Cover image for Bachelor no. 2 or, the last remains of the Dodo
Bachelor no. 2 or, the last remains of the Dodo
Mann, Aimee.
Personal Author:
Publication Information:
[Glendale, CA] : SuperEgo Records, 1999.
Physical Description:
1 audio disc (50 min.) : digital ; 4 3/4 in.
General Note:
Compact disc.

Lyrics on insert (11 p.)
How am I different -- Nothing is good enough -- Red vines -- The fall of the world's own optimist -- Satellite -- Deathly -- Ghost world -- Calling it quits -- Driving sideways -- Just like anyone -- Susan -- It takes all kinds -- You do
Format :
Music CD


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Material Type
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ROCK .M281 B Compact Disc Central Library
ROCK .M281 B Compact Disc Central Library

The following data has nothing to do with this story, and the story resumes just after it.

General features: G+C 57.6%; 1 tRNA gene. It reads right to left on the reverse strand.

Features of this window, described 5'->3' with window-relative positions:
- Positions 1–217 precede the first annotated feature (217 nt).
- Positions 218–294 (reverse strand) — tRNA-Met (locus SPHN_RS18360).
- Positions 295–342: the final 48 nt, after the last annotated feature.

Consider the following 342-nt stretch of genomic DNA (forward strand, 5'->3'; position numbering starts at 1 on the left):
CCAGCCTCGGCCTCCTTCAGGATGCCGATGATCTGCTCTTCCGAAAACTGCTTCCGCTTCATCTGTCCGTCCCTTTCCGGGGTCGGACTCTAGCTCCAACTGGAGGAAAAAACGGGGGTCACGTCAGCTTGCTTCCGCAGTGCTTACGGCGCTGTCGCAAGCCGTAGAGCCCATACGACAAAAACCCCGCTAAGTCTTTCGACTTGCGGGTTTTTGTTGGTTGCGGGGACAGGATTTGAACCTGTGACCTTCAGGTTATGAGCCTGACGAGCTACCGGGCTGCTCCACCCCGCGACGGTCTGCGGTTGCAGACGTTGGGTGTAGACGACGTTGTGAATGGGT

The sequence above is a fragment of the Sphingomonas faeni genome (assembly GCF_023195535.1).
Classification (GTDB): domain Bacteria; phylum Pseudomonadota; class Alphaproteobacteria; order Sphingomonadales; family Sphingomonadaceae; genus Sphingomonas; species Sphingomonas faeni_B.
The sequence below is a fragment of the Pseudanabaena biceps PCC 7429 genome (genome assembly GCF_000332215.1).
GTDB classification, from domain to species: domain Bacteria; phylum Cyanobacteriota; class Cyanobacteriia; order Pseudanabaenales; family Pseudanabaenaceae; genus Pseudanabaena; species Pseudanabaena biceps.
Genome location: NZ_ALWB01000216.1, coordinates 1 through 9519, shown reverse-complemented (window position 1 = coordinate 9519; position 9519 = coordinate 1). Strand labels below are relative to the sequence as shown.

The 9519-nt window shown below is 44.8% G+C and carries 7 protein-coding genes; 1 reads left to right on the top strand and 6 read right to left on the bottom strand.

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It's no shock that Aimee Mann's Bachelor No. 2, or the last remains of the dodo sounds identical to her songs for Paul Thomas Anderson's Magnolia, since it was written and recorded at roughly the same time (the two records share four songs). Yet Bachelor No. 2 is hardly a retread, having its own identity and flow; it's more intimate, a little more fragile, a little more craftmanslike -- more like an Aimee Mann record, really. That, of course, is not a bad thing, especially since Mann has never sounded as assured as she does here, nor has she ever had a better set of songs. Surprisingly, this cohesive album was produced by a handful of different producers and Mann collaborated with three songwriters (Jon Brion being the most noteworthy of both categories). It sounds like the work of one writer and one production team, which is testament to the fact that Mann has finally found the ideal sound to match her literate, mildly self-deprecating, clever, melancholy, melodic style. Bachelor No. 2 is crisp, clear, and direct, but deceptive. It's hardly a guitar-and-voice record, there are layers of details in the arrangements, particularly in how the various guitars and keyboards weave seamlessly together. There has never been a better sound for her songs, and she's never been more consistently compelling as a writer either. To call Bachelor No. 2 a masterpiece may be overstating the matter somewhat, since an album this unassuming (but not unconfident) is too intimate to be labeled as such, yet it isn't hyperbole to call it the finest record Mann has made to date. ~ Stephen Thomas Erlewine